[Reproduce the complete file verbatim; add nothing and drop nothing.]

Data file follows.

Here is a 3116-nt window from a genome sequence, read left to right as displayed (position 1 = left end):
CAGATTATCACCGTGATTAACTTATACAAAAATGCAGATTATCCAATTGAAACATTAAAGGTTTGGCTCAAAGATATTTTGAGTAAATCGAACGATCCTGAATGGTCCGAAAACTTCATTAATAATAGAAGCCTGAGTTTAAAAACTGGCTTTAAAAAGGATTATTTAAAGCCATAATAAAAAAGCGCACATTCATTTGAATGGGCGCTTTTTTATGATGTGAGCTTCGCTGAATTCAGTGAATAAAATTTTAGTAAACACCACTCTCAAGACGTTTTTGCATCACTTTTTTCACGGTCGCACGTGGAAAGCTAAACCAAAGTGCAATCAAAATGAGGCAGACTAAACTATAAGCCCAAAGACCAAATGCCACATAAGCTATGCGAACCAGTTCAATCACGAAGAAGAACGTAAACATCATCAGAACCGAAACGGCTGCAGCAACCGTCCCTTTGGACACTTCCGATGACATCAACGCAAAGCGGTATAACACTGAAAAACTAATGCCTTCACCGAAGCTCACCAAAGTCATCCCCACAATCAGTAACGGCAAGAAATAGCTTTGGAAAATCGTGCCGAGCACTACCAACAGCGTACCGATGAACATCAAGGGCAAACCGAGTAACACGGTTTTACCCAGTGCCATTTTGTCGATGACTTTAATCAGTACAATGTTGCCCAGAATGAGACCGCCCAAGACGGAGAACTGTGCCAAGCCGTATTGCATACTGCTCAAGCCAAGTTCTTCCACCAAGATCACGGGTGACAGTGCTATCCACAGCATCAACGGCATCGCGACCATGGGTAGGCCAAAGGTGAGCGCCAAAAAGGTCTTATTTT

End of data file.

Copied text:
Here is a 3116-nt window from a genome sequence, read left to right as displayed (position 1 = left end):
CAGATTATCACCGTGATTAACTTATACAAAAATGCAGATTATCCAATTGAAACATTAAAGGTTTGGCTCAAAGATATTTTGAGTAAATCGAACGATCCTGAATGGTCCGAAAACTTCATTAATAATAGAAGCCTGAGTTTAAAAACTGGCTTTAAAAAGGATTATTTAAAGCCATAATAAAAAAGCGCACATTCATTTGAATGGGCGCTTTTTTATGATGTGAGCTTCGCTGAATTCAGTGAATAAAATTTTAGTAAACACCACTCTCAAGACGTTTTTGCATCACTTTTTTCACGGTCGCACGTGGAAAGCTAAACCAAAGTGCAATCAAAATGAGGCAGACTAAACTATAAGCCCAAAGACCAAATGCCACATAAGCTATGCGAACCAGTTCAATCACGAAGAAGAACGTAAACATCATCAGAACCGAAACGGCTGCAGCAACCGTCCCTTTGGACACTTCCGATGACATCAACGCAAAGCGGTATAACACTGAAAAACTAATGCCTTCACCGAAGCTCACCAAAGTCATCCCCACAATCAGTAACGGCAAGAAATAGCTTTGGAAAATCGTGCCGAGCACTACCAACAGCGTACCGATGAACATCAAGGGCAAACCGAGTAACACGGTTTTACCCAGTGCCATTTTGTCGATGACTTTAATCAGTACAATGTTGCCCAGAATGAGACCGCCCAAGACGGAGAACTGTGCCAAGCCGTATTGCATACTGCTCAAGCCAAGTTCTTCCACCAAGATCACGGGTGACAGTGCTATCCACAGCATCAACGGCATCGCGACCATGGGTAGGCCAAAGGTGAGCGCCAAAAAGGTCTTATTTT